DENVER - When you call 911 you typically expect police to show up fairly quickly. In Denver, some calls classified as less urgent wait for two, three and four hours before an officer responds.

"We work for the citizens, and they deserve better," said detective Nick Rogers, President of the Police Protective Association, the union for Denver Police.

9NEWS obtained Denver Police call logs for a three day period in April. They show some of the calls classified as lower priority by the police department sitting, waiting to be dispatched for several hours.

DPD rates calls based on emergency.

Shot, bleeding, dying rates 0 to 2. Those calls don't wait. The rest are classified as lower priority. The ones listed on documents obtained by 9NEWS range from 3 to 8.

According to the April 24 call logs, police didn't respond to a burglary in the 3000 block of West Mississippi Avenue for three hours and 48 minutes.

A theft the day before in the 300 block of North Broadway wasn't dispatched for two hours and 20 minutes.

April 25, a sex assault call was on hold for one hour 37 minutes.

"We have response times two to three hours on non-emergent calls. That's ridiculous," PPA Vice President Lt. Vincent Gavito said.

"None of these calls should take three hours to get to," Denver Police Chief Robert White said. "There will always be mitigators, that some of these non-emergency calls took a lot longer than what they should, but my commitment to this community, to the men and women on our police department, we're going to minimize those mitigators."

The police union blames the new staffing structure called "team policing." Officers work a beat together and have the same days off.

The union says this structure isn't flexible enough and leaves police short-handed. They wrote a letter to Chief White Monday expressing their concerns and criticizing the current use of the concept.

"Quite frequently, I'm staffing 10 and 11 officers on the street. Where a year ago, I was staffing 14 and 15," Lt. Gavito said. "That is a 20 to 25 percent reduction. It's simple math. It's going to stack up the calls."

Gavito and Rogers say the union supports the "team concept's" use at a different time for the Denver Police Department, when it has full staff.

The PPA says the department is short-staffed. Right now, DPD has 1,355 sworn officers. Its authorized strength is 1,426. Approximately 537 officers respond to 911 calls. Its first academy in five years is taking place right now. The new recruits won't be able to take to the streets for about a year.

The chief told 9NEWS, patrol was very important and he's been adding officers to it as much as possible.

"A team policing concept is officers, and a supervisor, are locked in to the same shift, to the same assignment, and the same days off. They work the same days of the week together," Gavito said. "In theory, it's a very viable concept and it has worked in other cities across the country. However, it requires a good deal of man power to provide sufficient coverage 7 days a week. In Denver, we do not have sufficient staffing numbers to implement this team policing concept to a satisfactory staffing."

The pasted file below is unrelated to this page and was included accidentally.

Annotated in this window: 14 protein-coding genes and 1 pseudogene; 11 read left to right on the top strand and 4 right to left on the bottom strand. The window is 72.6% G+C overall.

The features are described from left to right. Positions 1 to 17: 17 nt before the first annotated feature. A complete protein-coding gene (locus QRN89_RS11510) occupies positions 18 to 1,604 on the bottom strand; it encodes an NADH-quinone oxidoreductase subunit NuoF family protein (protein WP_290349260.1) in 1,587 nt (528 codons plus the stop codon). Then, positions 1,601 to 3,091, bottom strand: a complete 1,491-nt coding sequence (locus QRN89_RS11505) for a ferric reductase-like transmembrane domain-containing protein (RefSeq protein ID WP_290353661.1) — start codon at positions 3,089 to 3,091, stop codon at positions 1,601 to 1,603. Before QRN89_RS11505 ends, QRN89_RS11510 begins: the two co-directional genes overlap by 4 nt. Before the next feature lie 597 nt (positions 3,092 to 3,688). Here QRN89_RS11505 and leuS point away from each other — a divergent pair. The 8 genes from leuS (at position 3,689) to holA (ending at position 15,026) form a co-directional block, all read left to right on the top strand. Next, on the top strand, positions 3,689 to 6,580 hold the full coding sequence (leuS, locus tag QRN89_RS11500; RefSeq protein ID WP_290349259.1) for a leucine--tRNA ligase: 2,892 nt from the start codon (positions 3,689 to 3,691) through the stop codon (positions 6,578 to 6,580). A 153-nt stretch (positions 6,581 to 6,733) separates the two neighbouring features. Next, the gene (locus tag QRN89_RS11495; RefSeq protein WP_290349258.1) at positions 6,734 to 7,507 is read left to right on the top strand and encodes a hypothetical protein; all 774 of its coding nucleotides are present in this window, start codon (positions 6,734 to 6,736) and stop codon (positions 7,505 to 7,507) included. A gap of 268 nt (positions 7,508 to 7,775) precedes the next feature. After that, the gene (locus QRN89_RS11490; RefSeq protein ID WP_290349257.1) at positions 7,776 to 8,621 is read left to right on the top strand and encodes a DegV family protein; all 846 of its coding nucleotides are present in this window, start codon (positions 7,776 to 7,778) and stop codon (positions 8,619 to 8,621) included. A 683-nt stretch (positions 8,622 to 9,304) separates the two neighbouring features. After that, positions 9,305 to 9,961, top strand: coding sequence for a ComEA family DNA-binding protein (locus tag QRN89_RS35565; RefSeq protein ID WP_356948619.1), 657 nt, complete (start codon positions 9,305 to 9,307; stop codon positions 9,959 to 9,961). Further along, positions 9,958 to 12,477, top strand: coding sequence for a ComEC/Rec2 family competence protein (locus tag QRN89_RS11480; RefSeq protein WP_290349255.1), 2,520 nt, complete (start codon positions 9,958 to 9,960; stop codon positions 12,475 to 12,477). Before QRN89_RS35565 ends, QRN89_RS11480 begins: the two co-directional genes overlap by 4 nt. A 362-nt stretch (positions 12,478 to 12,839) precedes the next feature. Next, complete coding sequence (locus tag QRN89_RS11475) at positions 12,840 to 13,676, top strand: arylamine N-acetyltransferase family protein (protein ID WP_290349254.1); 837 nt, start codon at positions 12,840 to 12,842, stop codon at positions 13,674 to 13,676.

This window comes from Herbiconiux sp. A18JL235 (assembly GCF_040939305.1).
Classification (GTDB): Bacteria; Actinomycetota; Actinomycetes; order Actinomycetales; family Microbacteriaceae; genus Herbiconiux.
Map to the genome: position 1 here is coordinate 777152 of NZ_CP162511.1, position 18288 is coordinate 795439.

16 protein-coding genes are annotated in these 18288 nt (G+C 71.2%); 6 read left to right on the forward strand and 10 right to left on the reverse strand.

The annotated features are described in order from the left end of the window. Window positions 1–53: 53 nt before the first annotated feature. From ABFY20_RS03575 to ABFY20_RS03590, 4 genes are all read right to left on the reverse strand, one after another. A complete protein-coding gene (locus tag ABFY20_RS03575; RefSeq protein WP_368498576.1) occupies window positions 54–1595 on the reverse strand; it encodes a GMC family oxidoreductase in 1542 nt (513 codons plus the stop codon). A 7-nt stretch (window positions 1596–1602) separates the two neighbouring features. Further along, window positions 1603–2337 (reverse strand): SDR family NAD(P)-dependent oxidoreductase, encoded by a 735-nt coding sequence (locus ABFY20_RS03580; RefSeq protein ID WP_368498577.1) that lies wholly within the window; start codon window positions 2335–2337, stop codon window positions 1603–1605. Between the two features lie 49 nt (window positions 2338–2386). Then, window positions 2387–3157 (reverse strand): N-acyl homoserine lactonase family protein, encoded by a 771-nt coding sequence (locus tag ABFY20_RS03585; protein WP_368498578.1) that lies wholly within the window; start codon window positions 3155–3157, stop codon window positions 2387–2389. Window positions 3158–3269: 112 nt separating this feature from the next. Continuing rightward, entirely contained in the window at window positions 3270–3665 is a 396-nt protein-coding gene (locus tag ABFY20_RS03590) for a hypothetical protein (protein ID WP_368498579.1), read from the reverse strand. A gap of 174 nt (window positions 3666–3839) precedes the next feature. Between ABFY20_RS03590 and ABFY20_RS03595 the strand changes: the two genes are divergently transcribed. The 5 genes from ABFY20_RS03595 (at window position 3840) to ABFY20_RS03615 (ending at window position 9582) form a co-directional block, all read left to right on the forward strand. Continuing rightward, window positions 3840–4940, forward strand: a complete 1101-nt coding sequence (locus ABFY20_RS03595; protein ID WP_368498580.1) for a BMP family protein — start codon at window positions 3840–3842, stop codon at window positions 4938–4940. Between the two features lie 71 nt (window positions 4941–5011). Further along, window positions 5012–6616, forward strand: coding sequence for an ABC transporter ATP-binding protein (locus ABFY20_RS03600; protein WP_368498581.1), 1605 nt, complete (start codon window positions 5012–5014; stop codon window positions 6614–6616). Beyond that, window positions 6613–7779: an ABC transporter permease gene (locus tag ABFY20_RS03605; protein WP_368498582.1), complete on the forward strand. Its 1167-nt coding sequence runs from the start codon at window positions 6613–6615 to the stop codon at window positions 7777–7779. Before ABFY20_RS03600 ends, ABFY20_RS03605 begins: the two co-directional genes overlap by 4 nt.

"To equate team policing to the delay in response time [is] not only unfair, it's an inaccurate assumption," Chief White said. "[It] has zero to do with team policing concept. The team policing concept in the long run is going to make it better not make it worse. I believe they're telling you that because it has had an impact on their ability to have flexibility of choosing what days off they want. It's also their continuation of resistance to change, change that holds them more accountable, change that makes us more accountable to this community, change that makes them more accountable to their supervisors."

Chief White provided 9NEWS statistics that show a 13 percent reduction in violent crime. White said he attributed the drop partially to team policing. The Chief compared January through April of 2012 and 2013; he said since its implementation in January, team policing has lowered the number of calls for service and increased officer-initiated calls, meaning police are more proactive.

"As we continue to transform where we need to be, I suspect we'll continue to see that success," White said. "Our success will even be greater. The sooner we can hire these officers the mayor has committed to I think we'll even see greater success."

The chief does acknowledge the response times need to get better.

"It's just not going to be perfect," White said. "I don't think anybody would expect for us to always be perfect."

"When you dial 911 and you expect a police officer to show up, I think it's incumbent upon us we get there before Dominos gets there," Gavito said.